Our Gemara tells us that though the Cohen Godol wore בגדי לבן on Yom Kippur for services related to the Holy of Holies, which were really the same as the Cohen Hedyot. they would not be recycled for Cohen hedyot use during the year. 

On the topic of Bigdei Lavan, we find that one time in history a non-cohen wore the white priestly clothes and performed the service in the inner sanctuary. Moshe served as Cohen Godol during the seven inaugural days of the Mishkan.  He too wore Bigdei Lavan, yet there were some physical and symbolic differences. 

Maharal (מהר״ל גבורת השם כח): 

The Gemara (Taanis 11a) tells us that Moshe’s Bigdei Lavan did not have a hem, while the traditional Cohen’s cloak did have a hem. This is an interesting detail, but what does it mean?

The Maharal explains this based on another famous Gemara (Niddah 30b):

A fetus is taught the entire Torah while in the womb, as it is stated: “And He taught me and said to me: Let your heart hold fast My words; keep My commandments, and live” (Proverbs 4:4). And it also states: “As I was in the days of my youth, when the converse of God was upon my tent” (Job 29:4)...And once the fetus emerges into the airspace of the world, an angel comes and slaps it on its mouth, causing it to forget the entire Torah, as it is stated: “Sin crouches at the entrance” (Genesis 4:7), i.e., when a person enters the world he is immediately liable to sin due to his loss of Torah knowledge.

By the way, apparently the Greeks had a similar mystical tradition, perhaps learned from us, or perhaps a common mystical tradition from Adam HaRishon.  Meno's slave is a character in the Socratic dialogue Meno (82b–85b), which was written by Plato.  And through an interesting mathematical experiment with the so-called ignorant slave, Socrates proved that the soul already knows everything and all instruction is merely a re-learning.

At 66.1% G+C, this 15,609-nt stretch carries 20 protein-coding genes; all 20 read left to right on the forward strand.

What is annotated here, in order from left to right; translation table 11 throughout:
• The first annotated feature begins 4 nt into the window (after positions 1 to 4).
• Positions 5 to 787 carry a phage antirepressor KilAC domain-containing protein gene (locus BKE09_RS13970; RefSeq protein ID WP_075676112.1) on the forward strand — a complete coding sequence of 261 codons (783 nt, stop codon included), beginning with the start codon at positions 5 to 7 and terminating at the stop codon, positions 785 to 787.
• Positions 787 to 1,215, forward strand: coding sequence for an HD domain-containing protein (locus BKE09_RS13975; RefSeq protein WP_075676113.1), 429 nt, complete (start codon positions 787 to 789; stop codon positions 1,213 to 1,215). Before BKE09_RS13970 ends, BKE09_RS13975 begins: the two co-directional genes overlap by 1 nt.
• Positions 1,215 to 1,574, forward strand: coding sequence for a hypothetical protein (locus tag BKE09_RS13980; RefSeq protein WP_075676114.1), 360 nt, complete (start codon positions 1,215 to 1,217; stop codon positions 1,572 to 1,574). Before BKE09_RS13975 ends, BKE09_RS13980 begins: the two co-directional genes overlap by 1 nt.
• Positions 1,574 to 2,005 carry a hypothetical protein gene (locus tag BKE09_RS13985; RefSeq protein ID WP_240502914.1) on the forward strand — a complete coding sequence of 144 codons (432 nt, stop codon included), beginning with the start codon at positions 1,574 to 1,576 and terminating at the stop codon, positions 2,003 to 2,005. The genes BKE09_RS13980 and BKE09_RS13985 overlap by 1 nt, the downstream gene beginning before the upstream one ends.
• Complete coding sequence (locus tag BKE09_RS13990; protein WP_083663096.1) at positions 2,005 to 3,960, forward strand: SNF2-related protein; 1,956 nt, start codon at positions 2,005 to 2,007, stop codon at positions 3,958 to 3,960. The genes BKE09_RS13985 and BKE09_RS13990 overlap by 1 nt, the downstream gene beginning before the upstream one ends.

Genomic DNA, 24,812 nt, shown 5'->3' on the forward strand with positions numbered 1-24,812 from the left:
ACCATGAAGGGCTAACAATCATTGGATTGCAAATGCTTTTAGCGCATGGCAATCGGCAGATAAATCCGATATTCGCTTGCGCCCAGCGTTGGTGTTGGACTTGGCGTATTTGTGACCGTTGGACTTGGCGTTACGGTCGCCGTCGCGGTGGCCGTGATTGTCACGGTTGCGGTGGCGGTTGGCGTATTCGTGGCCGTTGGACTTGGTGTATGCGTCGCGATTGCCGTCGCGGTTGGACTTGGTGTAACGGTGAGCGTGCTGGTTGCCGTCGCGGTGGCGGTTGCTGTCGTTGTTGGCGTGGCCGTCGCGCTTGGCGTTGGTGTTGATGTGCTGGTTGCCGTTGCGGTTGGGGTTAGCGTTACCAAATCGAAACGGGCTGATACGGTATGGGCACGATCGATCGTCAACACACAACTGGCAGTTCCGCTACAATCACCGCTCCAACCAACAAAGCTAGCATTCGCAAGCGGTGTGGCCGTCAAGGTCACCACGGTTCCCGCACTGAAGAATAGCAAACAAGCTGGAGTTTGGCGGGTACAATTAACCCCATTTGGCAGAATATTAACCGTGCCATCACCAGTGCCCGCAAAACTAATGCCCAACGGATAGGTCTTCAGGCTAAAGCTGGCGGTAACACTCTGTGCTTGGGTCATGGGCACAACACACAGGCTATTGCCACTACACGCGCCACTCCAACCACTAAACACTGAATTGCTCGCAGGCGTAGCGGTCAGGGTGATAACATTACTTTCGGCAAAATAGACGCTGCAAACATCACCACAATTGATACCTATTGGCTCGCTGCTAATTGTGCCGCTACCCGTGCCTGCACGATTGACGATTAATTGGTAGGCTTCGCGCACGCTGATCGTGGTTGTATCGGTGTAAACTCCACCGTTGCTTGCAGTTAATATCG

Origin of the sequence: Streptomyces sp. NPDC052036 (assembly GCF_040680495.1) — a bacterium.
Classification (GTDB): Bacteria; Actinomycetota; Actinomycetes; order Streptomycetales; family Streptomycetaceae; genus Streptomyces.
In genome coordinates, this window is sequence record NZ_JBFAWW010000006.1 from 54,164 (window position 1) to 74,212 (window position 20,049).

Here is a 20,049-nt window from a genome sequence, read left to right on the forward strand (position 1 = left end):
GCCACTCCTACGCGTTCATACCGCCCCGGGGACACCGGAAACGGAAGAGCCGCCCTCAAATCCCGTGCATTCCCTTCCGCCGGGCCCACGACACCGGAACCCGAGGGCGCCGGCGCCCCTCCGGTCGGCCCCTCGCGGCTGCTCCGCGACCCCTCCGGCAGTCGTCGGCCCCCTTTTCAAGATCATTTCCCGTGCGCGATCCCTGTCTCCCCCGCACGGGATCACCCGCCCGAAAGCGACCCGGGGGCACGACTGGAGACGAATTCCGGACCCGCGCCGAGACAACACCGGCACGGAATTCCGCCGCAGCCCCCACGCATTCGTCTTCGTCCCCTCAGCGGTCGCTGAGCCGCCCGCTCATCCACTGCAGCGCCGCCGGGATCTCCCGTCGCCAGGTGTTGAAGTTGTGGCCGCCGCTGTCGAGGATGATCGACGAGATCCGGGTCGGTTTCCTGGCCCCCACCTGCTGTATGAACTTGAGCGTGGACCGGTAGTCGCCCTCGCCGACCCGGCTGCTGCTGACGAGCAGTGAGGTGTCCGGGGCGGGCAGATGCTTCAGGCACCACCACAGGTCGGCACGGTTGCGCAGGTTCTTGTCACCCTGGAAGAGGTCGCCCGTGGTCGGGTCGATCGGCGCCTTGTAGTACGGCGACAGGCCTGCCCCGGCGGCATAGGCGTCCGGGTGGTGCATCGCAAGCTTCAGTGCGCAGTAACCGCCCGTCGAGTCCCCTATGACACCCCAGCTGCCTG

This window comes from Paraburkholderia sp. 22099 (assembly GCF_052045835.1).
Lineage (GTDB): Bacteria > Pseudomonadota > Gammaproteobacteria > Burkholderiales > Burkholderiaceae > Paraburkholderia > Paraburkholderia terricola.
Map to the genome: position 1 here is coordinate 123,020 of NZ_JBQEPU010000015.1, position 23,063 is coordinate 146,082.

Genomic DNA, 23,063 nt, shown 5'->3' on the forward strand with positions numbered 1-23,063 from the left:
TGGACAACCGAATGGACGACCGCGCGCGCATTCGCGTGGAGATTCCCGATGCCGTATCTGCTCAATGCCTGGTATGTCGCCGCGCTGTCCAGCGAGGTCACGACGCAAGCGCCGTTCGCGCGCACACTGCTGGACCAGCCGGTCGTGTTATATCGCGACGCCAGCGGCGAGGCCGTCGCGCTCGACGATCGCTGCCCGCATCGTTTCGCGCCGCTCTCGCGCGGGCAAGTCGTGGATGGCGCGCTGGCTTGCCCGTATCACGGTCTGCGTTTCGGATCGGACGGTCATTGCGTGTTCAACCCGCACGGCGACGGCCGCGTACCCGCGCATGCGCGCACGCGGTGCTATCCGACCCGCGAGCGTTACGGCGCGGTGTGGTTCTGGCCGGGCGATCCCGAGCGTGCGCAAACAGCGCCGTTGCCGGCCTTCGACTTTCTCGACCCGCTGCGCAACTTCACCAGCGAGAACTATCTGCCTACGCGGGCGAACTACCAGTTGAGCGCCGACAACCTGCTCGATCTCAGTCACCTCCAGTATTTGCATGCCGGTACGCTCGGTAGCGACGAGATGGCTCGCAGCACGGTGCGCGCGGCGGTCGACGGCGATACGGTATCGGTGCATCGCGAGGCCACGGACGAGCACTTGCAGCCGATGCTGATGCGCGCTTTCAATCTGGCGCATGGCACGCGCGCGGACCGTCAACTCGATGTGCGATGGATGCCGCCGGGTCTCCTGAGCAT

The Maharal explains this loss of knowledge at the time of birth as not cruelty on God’s part, but rather a necessary effect of physical biological life. The essence of human consciousness is speech. In order to be a conscious functional human being, the overwhelming and complete knowledge of all and everything that the soul possesses via attachment to God must be mitigated. Getting hit on the mouth by the angel, is metaphoric for, the mouth, i.e. human speech and consciousness, as the factor that leads to the soul’s forgetting of complete knowledge. This is necessary for human consciousness.  Otherwise we would be overwhelmed and bask in God’s glory and knowledge of all. Parayzed by greatness.

Maharal goes on to say a remarkable insight. Moshe had a speech impediment because his soul was on such a lofty level and he remained still attached to it. So much so, that the regular day-to-day temporal functions of speech and engagement with people in a linear fashion eluded him. Interestingly, Ralbag makes a similar observation (Shemos 4:10). Thus, Moshe‘s speech impediment was not a deformity, but rather that his soul and body never fully landed and he never became fully human.

This is what is represented in the cloak without a hem. The hem represents the final stitches, the makeh be-patish of a garment. Symbolically, a cloak represents physicality and the body. Just as a Cloak covers the body, so too the soul is covered by physicality. Therefore, the white cloak worn by Moshe, did not have a hem, to express the truth that his body did not have that final formation, and his soul remained primary.



Translations Courtesy of Sefaria, (except when, sometimes, I disagree with the translation cool.)